Tag Archives: LinkedIn Profile Tips

Your LinkedIn profile About section: 8 tips and suggested ways to write it

When I talk with my clients about their LinkedIn profile About section, I tell them it should tell their story. But that’s too vague. There’s more to your About section than this simple statement. Another way to explain this section is that it should encompass your overall value.

“Encompass your overall value?” you may wonder. People who understand what it means to encompass their overall value take the time to write compelling prose that clearly states their greatness. Yes, they don’t save all of their accomplishments for the Experience section; they present some of them upfront.

There’s more than showing your greatness to consider when you’re writing this important section for the first time or revising it. First, consider the following 8 tips. Then read about some ways you can write your About section.

Here are 8 tips to consider

1. Don’t skimp on your About section. If it’s similar to many of the ones I see, it lacks creativity. In fact, it resembles a résumé. This is what I call the bare minimum. You’re telling the world you don’t give a rat’s ass about your online image.

You’re allowed 2,600 characters—up from 2,000. It’s a lot, I know, but you’re not required to use all 2,600 characters. Some people write killer About sections with less words.

2. Make sure to include the keywords hiring authorities and other visitors are looking for. If you’re a project manager with expertise in Lean Sigma, list those words numerous times in your About section. It’s not only about the proper keywords; it’s also about density.

3. Write your About section in first-person point of view. In fact, write your whole profile in first-person to make it more personal. You can even write your Experience section in first-person.

4. Don’t be afraid to use some colorful symbols in your About section. It contributes to your personality. Just don’t over due it. You don’t want to distract your readers from the message you’re trying to deliver.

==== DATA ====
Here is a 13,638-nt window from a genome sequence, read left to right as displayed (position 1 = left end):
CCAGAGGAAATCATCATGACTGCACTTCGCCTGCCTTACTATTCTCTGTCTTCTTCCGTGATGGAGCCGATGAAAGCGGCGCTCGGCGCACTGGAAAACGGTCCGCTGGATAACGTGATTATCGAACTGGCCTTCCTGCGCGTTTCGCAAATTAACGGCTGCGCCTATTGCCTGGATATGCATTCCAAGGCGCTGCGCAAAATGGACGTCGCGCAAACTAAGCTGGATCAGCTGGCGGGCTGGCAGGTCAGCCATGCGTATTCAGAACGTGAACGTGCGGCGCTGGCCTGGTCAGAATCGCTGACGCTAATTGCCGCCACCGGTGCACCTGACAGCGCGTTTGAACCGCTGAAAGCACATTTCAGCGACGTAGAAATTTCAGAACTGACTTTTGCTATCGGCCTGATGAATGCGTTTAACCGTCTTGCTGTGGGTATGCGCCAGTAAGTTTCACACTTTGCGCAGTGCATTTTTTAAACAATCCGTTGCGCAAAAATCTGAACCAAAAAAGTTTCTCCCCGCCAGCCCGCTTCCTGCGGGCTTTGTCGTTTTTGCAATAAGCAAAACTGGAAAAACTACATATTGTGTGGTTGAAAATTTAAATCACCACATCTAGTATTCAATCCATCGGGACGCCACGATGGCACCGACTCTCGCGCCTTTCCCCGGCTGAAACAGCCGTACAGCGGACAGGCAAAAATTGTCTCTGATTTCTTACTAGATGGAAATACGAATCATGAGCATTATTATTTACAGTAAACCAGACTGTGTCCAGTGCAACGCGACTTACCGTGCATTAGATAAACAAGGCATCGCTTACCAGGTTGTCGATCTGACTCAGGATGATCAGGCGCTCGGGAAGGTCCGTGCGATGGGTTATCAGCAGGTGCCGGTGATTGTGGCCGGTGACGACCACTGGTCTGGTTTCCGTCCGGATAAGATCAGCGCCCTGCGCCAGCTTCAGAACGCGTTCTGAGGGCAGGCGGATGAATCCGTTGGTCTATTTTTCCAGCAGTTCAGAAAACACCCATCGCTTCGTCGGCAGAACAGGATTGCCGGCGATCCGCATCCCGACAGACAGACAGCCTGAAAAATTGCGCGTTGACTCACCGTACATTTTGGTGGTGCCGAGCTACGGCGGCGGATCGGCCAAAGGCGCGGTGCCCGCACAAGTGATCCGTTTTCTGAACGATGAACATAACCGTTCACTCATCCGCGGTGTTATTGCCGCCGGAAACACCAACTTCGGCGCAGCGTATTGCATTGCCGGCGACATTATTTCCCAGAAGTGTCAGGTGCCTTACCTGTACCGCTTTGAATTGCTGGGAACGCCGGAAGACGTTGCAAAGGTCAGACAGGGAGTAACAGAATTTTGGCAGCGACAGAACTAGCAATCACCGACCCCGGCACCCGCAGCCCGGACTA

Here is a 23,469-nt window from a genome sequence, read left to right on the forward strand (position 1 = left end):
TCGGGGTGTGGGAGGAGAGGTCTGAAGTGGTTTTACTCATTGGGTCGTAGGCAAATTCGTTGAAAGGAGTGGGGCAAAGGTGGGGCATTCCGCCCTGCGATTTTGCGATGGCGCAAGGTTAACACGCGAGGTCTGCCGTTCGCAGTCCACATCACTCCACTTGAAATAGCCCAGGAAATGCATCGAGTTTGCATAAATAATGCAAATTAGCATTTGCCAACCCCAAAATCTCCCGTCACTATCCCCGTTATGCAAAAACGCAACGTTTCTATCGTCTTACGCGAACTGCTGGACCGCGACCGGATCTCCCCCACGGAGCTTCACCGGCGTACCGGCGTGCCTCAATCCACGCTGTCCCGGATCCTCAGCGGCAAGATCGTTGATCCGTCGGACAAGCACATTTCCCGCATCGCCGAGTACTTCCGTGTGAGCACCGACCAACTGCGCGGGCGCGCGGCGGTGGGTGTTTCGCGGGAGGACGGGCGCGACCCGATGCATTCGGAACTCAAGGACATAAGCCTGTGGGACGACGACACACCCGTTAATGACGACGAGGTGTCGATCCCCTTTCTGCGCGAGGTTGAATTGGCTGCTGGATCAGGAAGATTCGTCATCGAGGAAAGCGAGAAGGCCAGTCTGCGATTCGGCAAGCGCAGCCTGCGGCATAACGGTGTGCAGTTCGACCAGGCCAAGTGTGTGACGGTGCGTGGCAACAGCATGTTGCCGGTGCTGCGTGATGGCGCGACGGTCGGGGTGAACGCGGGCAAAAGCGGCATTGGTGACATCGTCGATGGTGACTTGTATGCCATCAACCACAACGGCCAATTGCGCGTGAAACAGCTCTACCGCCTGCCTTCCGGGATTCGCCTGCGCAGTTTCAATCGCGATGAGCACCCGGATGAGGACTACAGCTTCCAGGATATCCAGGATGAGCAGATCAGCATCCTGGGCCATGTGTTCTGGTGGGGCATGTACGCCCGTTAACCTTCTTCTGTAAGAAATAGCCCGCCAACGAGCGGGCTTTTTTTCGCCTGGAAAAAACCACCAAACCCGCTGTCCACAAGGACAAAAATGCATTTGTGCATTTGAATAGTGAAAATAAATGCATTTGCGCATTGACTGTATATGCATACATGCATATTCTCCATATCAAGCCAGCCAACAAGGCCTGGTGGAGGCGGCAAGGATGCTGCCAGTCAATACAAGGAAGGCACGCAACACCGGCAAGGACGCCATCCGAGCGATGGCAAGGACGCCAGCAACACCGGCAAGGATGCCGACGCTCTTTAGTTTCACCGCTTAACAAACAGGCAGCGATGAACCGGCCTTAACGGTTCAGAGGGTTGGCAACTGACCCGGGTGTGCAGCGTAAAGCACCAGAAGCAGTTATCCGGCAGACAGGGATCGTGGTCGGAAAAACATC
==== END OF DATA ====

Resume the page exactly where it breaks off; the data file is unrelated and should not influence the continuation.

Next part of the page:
Karen Tisdell provides some symbols you can can copy and paste throughout your whole profile like 🔴 🌈 ✈️ 👉 I tend to be more of a black-symbol user; although, I have some color symbols in my About section, including a few 🏆s and a 👇.

5. Use some HEADERS to guide your readers as to what your paragraphs or bullets are describing. I use all-cap headers like JOB-SEARCH STRATEGY and WHAT MY CLIENTS SAY ABOUT ME (EXCERPTS FROM RECOMMENDATIONS 👇) to indicate exactly what I’m describing.

6. Keep your paragraphs short. Three or four lines should be the limit. I’ve seen About sections written like stream of consciousness. Dense paragraphs consisting of 10 lines will scare people away from reading your content.

7. Always include your contact information. At the very least list your email address. At best include your telephone number. Here’s the thing, hiring authorities aren’t going to spend time trying to find you. And, they might not be astute enough to look in the Contact Info drop-down under your name.

8. I saved the best for last. Use your About section to brand you. There is perhaps no better place to do this; you message must be compelling—who are you, what do you do, how well do you do it, and do your readers believe it? These are questions you need to answer.

Content

Intro paragraph

Three of the most important lines (approximately 50 words) are the ones that appear at the beginning of your About section; therefore they need to grab the reader’s attention and make them want to click …see more. I tell my clients they can talk about the following in their starter lines:

► A greater problem you solve
► What drives you in your occupation
► A question which you will address in the body